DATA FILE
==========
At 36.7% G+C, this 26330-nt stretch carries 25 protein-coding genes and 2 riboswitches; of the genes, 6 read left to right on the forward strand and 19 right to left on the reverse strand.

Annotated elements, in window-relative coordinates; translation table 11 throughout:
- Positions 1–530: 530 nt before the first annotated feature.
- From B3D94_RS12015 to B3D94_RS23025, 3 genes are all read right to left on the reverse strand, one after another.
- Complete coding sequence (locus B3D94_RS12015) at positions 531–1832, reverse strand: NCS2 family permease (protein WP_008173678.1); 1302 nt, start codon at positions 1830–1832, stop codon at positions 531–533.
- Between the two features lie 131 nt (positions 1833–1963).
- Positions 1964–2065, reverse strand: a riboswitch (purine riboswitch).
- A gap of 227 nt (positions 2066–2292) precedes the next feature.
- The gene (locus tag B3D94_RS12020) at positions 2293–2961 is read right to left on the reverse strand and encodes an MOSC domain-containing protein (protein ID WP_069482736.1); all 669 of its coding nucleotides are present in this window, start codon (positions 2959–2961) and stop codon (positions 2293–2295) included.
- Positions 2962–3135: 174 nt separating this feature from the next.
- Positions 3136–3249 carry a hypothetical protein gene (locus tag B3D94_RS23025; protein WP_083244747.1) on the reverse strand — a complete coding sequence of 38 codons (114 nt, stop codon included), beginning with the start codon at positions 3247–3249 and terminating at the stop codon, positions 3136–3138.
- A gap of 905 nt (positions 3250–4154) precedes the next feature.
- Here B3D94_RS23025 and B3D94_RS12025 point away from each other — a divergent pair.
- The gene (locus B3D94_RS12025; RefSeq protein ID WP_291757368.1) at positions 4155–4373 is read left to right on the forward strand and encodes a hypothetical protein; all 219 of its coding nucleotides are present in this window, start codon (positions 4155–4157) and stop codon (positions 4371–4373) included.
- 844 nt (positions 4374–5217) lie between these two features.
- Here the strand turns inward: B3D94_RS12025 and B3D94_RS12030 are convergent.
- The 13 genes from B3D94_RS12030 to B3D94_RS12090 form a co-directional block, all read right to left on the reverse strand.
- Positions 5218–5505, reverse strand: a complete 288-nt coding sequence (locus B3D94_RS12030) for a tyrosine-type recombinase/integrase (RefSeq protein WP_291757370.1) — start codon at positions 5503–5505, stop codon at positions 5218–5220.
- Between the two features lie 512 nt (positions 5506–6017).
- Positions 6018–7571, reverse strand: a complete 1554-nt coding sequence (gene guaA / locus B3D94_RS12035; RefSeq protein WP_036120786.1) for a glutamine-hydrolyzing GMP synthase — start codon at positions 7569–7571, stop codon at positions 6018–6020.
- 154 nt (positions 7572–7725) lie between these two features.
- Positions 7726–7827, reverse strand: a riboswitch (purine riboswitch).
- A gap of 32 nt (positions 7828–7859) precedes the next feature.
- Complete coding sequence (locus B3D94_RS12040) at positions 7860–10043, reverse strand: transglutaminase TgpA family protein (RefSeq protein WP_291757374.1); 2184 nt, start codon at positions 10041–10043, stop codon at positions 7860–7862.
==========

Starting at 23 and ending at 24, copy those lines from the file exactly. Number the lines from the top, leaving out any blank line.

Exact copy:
- A gap of 32 nt (positions 7828–7859) precedes the next feature.
- Complete coding sequence (locus B3D94_RS12040) at positions 7860–10043, reverse strand: transglutaminase TgpA family protein (RefSeq protein WP_291757374.1); 2184 nt, start codon at positions 10041–10043, stop codon at positions 7860–7862.